In September 2008, Victor Ames, a then-75-year-old lobsterman and lifelong resident of the island, sued Maine’s Department of Marine Resources and 23 island lobstermen, alleging that resource officers and the islanders had colluded to keep him from lobstering off Matinicus.

Ames had undergone heart surgery in 2005, was recuperating on the mainland, and had hired another mainlander, Frankie Thomas, to tend 400 of his traps off Matinicus for a couple months. Ames alleges that on May 26, 2006, while Thomas was pulling Ames’ traps, several lobster boats surrounded him. The skippers told him that if they found him in Matinicus waters again, they would “destroy all his gear on Vinalhaven Island and anywhere else.” The suit says the following month 380 of Ames’ traps off Matinicus were “cut, molested, destroyed or converted.”

The territorial lines that distinguish who can lobster and where are deeply rooted in the community and are not recognized by the state.

There were allegations — all untrue, the suit claims — that Ames had threatened to cut the others’ traps and ram their boats in retaliation, so the lobstermen started carrying guns on the water. Ames alleges one of them shot at him twice with a shotgun as he and a sternman checked traps. Ames claims in his filing that the 23 islanders he names as defendants — among them both Vance Bunker and Chris Young, the two men involved in the July shooting — were members of a Matinicus Island Fisherman’s Group that met and decided who could and could not fish on the island, and adopted strategies for dealing with encroachers. He also says Department of Marine Resource officers met with the group and colluded with it to force him out, an allegation the department denies in its court filings.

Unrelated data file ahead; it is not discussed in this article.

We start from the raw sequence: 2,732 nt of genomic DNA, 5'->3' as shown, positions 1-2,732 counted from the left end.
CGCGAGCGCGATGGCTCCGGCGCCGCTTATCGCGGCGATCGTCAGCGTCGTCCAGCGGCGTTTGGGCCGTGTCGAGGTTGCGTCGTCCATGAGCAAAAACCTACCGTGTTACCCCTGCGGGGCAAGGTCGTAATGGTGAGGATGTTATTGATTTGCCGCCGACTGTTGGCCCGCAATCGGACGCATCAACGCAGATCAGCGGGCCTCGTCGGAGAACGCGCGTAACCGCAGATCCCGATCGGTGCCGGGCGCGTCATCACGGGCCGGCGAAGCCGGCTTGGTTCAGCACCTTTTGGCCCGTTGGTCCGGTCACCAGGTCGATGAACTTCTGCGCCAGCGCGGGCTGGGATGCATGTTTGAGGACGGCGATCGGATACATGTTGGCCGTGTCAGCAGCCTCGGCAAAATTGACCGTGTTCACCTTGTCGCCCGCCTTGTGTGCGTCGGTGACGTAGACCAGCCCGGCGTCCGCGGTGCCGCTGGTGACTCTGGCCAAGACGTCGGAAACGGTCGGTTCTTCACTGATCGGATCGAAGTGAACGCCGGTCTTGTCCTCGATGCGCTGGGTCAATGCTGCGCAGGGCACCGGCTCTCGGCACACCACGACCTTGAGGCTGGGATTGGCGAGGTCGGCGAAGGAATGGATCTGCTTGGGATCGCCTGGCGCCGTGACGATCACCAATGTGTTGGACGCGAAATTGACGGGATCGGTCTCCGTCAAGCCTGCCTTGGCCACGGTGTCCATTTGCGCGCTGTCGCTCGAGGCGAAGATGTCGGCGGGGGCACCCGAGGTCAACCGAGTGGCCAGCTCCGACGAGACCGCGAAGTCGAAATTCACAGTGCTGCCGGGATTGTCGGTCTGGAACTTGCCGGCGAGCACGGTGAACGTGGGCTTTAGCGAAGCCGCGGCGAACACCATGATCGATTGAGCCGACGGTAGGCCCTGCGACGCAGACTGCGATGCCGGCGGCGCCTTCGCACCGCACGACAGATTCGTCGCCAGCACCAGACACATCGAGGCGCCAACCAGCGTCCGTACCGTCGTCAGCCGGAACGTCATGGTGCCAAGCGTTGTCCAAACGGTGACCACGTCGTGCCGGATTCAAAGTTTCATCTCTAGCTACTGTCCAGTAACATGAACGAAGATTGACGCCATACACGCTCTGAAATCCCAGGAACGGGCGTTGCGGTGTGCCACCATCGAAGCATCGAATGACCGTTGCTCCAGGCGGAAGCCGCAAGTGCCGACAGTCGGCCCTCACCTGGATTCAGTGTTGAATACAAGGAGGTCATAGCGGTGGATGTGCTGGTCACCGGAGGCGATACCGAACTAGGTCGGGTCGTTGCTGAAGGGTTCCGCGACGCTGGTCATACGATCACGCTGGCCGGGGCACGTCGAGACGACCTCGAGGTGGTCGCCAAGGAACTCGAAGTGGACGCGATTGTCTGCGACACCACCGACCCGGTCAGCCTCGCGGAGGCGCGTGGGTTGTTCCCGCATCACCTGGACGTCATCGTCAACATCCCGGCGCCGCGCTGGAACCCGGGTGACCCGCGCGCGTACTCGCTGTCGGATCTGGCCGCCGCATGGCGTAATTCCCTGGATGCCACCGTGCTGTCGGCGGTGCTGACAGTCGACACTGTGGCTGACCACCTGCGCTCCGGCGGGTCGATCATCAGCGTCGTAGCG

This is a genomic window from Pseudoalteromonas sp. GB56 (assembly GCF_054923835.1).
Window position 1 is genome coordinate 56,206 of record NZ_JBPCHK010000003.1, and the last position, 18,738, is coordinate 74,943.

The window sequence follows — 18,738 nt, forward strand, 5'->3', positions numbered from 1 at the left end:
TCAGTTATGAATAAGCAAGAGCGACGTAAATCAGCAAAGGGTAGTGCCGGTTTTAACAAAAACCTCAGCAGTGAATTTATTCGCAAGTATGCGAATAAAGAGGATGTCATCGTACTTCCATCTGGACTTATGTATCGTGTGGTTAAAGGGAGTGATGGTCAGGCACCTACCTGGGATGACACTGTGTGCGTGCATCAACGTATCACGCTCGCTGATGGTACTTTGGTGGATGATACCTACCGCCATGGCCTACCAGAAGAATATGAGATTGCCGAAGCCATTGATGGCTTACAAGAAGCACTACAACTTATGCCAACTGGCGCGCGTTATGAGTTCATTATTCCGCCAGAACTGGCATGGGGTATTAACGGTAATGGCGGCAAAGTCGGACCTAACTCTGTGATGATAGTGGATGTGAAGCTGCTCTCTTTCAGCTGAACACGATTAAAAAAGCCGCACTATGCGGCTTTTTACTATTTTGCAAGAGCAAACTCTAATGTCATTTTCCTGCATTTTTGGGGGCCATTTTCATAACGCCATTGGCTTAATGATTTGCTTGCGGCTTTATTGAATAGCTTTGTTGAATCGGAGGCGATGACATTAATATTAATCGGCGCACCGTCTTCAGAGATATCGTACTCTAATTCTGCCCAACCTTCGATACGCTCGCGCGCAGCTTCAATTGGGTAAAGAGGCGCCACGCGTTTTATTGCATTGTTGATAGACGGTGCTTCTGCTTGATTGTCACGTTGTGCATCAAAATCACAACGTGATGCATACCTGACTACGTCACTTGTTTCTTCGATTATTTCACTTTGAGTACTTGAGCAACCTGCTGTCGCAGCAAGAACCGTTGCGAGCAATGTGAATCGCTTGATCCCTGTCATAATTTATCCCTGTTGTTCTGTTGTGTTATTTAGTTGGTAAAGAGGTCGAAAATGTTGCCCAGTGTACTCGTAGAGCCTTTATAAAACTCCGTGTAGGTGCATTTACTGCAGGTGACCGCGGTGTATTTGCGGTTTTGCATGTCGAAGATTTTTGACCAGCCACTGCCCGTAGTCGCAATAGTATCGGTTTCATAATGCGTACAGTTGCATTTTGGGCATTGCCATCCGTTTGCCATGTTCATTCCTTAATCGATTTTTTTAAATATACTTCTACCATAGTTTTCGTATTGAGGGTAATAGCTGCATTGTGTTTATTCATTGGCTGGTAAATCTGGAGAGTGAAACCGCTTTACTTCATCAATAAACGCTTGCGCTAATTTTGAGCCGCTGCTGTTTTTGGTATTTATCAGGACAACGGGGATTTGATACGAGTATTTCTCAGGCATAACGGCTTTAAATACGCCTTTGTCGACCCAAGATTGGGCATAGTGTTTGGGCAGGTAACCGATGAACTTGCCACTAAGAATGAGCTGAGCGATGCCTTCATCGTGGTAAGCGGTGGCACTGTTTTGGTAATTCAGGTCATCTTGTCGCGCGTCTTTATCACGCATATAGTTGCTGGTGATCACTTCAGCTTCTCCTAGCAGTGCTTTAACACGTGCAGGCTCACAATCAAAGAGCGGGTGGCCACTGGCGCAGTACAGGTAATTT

“We can’t [and don’t] recognize these community boundaries,” says Fetterman.

An Aug. 4 filing in U.S. District Court in Bangor reports a settlement in the case.

‘We are offended’

For some, the media coverage of the shootout on Matinicus and characterization of lobstermen as lawless gangsters does not do justice to island life, society and mores. “There are a lot of misconceptions, a lot of stereotypes, a lot of insulting stuff going around [about Matinicus],” says Eva Murray, a 22-year island resident who owns a bakery and has been the town’s administrator, clerk and treasurer. “We are offended by the way we are often stereotyped. We are offended when we are characterized as [reveling in] this kind of heartache.”

Fetterman agrees the stereotypes are just that — stereotypes. “There are a lot of really good people who live out on Matinicus,” he says. “I’ve shared meals with [Miller and Bunker]. I know them and their families. It’s not easy for any of us when a conflict like this spins out of control.”

Yet it has. “What is bothersome about this case is the very, very unsavory reputation that it gives to the lobstermen,” says Acheson. “It makes them look like a bunch of criminals and pirates, which is very far from the truth.”